Identifying Signs of a Broken Bone or Fracture

Sometimes it can be unclear whether your injury is severe or not; that’s why Complete Care created this guide to identifying the signs of a broken bone or fracture. But before we even begin, it’s important to note that fractures and bone breaks are not actually two different things: a fractured bone is a broken bone

A fracture alludes to any loss of continuity of the bone, whether it’s a hairline crack or a fully shattered bone. Again, both terms are used interchangeably, but your doctor might be more likely to refer to your injury as a fracture. 

It may seem unusual, but oftentimes, broken bones and fractures can go unnoticed or even be written off as lesser injuries. Ever been told to “walk it off?” Well, these injuries usually cannot be “walked off.” If you experience any of the signs of a broken bone discussed below, seek medical attention as soon as possible. 

Here at Complete Care, our emergency facilities cater to broken bones and fractures without the long wait times of a traditional hospital, so you can be treated within minutes, not hours.

How can you tell if a bone is fractured or sprained? 

Though there is no difference between a fracture and a break, there is a difference between a fracture and a sprain. A sprain is an injury, usually a tear, to the ligaments that attach the bones together. Regardless, both injuries deserve medical attention. 

Common signs of a sprain include:

  • Pain
  • Bruising, swelling, and tenderness around the injured area
  • Additional pain when pressure is applied 

The most common signs of a broken bone/fracture are:

  • Pain
  • Stiffness 
  • Swelling
  • Deformity 
  • Inability to move 
  • Protruding bone 

Can you fracture a bone and not know it? Actually, yes. In some cases, fractures can be minor accidents that go unnoticed. Here are common ways to tell if you have fractured a bone upon injury: 

  • The area looks deformed: This is the best indication that a fracture has occurred. If a limb bends in a way it is not supposed to, the bone may be out of alignment. 
  • You hear a snapping sound
  • There is bruising, tenderness, or swelling around the area
  • You may feel pain if you put weight on or apply pressure to an area

Types of fractures

The severity of a fracture typically depends on the amount of force applied to cause the break in the bone. These fractures can range from cracks in the bone to the bone shattering into pieces. Your doctor will decide your fracture treatment based on the type of fracture you’ve endured:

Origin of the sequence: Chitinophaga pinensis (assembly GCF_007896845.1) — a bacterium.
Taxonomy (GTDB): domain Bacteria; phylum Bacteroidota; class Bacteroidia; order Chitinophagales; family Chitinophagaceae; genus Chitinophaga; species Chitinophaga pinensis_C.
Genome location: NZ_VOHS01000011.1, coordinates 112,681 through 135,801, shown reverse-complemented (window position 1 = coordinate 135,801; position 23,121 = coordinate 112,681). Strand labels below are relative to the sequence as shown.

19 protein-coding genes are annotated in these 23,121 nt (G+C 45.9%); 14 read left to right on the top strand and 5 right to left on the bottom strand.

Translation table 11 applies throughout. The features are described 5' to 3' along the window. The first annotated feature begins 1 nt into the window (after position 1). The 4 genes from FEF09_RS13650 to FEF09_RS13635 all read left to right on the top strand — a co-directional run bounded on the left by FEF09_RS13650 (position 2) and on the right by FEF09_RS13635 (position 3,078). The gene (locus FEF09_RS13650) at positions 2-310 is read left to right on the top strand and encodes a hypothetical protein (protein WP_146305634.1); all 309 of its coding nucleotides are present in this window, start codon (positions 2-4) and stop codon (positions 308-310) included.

• Stable fracture: The broken ends of the bone align and are only slightly out of place. This type of fracture doesn’t require any type of realignment but can take up to 6 weeks to heal completely.
  • Open, compound fracture: The skin may be ruptured by an impact that breaks the skin at the time of the fracture or by being pierced by the bone. This does not always mean the bone will be visible in the wound. Because this type of fracture is at risk of becoming infected, immediate treatment is necessary. You’ll likely be prescribed antibiotics to fight off infection.
  • Transverse fracture: The break goes in a straight line across the bone. A horizontal fracture line is common in this type of fracture. Transverse fractures can typically be healed with conservative care (bed rest, light walking, etc.) Anti-inflammatory medications can be prescribed to help with swelling.
  • Oblique fracture: An angled pattern or diagonal line is common in this type of fracture. Similar treatment to the transverse fracture can be done with medication and rest. However, in more severe cases, your doctor may need to reset the bone
  • Comminuted fracture: In this kind of fracture, the bone shatters into at least three pieces. This type of fracture will most likely require surgery.

Frequently broken bones

If you’re looks for signs of a broken bone for a particular bone, please also see our guides to  the most common broken bones below: 

Broken Bone? Head to a Complete Care Emergency Room ASAP!

Suffering from a broken bone or fracture? Our Complete Care emergency rooms are fully equipped to handle any broken bone treatment or fracture treatment in a timely manner. We have ER locations in both Texas and Colorado. Whether you have an emergency or just a simple health question, we will take complete care of you.